The government wasn’t the only one to see some promise in the tech start-up, with Telstra’s muru-D accelerator program accepting the company into its program in late 2016.
While the muru-D move helped to give the company its start, its origins occurred much earlier. SiteSee CEO David Crane spent years working as a network engineer for the likes of Telstra, Ericsson and Telis.
According to his brother, SiteSee co- founder and director Lachlan Crane, David spent this time rolling out networks and helping to identify the pain points involved, particularly around electromagnetic energy design.
“But there were a lot of project bottlenecks, a lot of manual processes,” Lachlan said.
This is where the business grew from because according to Lachlan, David wondered if there was a better way. And with the rise of drone technology and innovative 3D software, there was.
The result is SiteSee. Thanks to the employment of unmanned aerial vehicles (UAVs) – otherwise known as drones — and the development of the company’s 3D viewer software, SiteSee can give wireless network tower owners the ability to remotely visualise and analyse critical infrastructure within an interactive real- world environment.
This is where AWS and Microsoft Azure come in. The company’s proprietary software offering is run on both, with processing and hosting tasks shared between the two platforms.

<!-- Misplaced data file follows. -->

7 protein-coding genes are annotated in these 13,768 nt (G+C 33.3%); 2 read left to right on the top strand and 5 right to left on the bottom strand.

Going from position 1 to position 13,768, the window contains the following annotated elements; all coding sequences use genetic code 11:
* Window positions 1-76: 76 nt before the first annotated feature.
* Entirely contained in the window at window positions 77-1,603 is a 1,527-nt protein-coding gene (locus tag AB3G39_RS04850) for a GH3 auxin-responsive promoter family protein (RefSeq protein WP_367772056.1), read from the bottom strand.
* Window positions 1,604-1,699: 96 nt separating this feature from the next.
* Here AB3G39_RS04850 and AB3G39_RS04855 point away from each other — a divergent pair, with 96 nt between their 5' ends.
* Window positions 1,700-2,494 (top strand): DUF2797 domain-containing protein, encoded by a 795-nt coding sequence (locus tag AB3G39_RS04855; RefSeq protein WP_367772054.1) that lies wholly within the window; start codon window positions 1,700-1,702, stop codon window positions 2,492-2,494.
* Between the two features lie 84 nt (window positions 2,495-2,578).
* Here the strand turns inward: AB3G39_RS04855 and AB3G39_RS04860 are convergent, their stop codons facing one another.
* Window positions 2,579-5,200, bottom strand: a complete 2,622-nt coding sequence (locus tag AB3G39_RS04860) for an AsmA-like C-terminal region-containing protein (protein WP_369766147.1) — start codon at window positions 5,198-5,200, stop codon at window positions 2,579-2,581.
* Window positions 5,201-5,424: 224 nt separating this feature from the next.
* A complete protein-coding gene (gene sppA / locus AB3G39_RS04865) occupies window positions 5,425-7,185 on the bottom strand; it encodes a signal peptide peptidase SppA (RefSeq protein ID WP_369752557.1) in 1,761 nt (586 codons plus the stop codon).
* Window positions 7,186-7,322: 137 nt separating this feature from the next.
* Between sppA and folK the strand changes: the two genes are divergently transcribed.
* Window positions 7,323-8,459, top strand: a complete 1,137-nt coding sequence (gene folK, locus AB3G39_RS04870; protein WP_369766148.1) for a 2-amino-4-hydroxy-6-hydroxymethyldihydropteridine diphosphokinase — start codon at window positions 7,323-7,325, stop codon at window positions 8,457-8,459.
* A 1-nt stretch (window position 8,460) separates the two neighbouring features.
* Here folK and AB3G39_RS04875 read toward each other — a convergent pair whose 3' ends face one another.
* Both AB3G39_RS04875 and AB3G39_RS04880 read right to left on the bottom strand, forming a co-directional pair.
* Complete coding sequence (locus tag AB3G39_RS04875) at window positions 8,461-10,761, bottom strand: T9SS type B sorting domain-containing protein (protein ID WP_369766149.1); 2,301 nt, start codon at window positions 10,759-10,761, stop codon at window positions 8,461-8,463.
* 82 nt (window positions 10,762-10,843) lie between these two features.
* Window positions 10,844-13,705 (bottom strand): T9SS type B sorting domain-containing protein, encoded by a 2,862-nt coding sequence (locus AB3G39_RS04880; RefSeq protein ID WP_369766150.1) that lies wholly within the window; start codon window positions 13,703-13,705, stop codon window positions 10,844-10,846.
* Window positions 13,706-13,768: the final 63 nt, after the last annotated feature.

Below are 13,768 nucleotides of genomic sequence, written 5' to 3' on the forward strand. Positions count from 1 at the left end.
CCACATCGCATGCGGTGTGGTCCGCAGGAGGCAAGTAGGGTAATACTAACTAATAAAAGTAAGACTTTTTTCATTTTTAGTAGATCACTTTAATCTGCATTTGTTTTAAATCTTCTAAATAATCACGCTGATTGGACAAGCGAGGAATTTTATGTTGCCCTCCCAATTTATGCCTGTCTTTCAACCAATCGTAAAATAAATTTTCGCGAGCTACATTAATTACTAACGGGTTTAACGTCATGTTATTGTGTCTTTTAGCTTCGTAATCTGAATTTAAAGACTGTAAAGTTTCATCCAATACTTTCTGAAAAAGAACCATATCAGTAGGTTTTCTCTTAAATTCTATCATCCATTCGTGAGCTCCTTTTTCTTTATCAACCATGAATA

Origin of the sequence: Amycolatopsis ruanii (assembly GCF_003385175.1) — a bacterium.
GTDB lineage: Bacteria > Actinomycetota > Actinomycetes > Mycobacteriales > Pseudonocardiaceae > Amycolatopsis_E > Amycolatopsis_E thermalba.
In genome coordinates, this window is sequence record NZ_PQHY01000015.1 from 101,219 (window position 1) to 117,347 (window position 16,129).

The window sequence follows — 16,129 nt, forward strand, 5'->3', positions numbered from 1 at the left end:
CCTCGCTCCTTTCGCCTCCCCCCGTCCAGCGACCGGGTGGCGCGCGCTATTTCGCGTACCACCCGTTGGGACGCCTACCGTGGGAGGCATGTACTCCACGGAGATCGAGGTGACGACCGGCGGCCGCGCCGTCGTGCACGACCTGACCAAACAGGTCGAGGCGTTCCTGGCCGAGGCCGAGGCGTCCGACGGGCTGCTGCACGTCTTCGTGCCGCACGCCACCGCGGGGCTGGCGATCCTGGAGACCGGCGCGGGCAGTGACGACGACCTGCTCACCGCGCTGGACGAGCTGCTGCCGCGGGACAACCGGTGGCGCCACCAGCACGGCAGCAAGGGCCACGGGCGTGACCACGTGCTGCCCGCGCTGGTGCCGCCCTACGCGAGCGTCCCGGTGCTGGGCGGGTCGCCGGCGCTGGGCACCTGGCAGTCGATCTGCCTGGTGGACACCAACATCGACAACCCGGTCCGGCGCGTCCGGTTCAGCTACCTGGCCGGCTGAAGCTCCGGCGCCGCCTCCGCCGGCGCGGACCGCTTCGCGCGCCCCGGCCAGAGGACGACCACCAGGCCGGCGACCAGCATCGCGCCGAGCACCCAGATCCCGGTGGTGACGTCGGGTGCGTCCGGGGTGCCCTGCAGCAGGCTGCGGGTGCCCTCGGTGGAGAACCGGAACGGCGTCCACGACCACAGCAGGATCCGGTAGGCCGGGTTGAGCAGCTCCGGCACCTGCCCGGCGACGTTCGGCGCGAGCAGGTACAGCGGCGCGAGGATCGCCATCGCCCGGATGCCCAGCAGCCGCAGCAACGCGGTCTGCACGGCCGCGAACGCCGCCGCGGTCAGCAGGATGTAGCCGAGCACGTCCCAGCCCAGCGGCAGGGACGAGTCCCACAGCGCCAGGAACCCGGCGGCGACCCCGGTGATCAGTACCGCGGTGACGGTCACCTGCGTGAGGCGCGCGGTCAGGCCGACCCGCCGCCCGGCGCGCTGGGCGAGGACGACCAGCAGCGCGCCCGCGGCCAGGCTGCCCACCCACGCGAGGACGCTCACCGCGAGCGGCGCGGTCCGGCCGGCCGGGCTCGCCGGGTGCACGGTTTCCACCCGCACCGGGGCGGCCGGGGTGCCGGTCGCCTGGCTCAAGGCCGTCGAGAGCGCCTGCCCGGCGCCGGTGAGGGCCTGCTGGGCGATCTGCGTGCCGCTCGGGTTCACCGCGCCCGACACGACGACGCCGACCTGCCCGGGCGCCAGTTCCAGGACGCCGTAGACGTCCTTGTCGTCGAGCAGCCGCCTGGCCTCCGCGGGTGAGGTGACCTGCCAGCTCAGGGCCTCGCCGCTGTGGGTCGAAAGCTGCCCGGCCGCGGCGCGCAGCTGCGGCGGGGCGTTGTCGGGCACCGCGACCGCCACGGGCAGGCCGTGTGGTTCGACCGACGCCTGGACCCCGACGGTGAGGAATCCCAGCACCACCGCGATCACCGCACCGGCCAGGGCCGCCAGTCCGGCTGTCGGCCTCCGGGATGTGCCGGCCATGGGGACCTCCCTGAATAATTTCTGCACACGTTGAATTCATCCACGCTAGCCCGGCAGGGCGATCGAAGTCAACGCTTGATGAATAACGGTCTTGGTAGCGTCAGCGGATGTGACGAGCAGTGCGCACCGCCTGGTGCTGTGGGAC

The flexibility offered by the platforms lets the company spin up and run the data- heavy processing tasks its software requires to analyse the information it pulls from the drones when they check out a tower.
“That was a strategic decision,” Lachlan said. “It allows us to be a bit more scalable.”
Founded – 2012
Headcount – 15
Key tech – High accuracy location services technology for mobile apps
Key vendors – Salesforce, Oracle, IBM and Adobe
Key customers – Consumer-facing enterprises in various verticals
Bluedot Innovation received funding from the Federal Government as part of its entrepreneurs’ program.
The company was handed $200,000 for the commercialisation of its Bluedot Point software development kit (SDK) with mobile commerce platforms and marketing clouds.
Specialising in high accuracy location services technology for mobile apps, its proprietary technology is delivered via its SDK and, once it is integrated, it can enable mobile applications to trigger any action when users cross a thin virtual “tripwire”.
The platform’s point of difference, according to co-founder and executive director, Filip Eldic, is that it is far more accurate than comparable geofencing technology from Apple or Google, and it doesn’t require any hardware.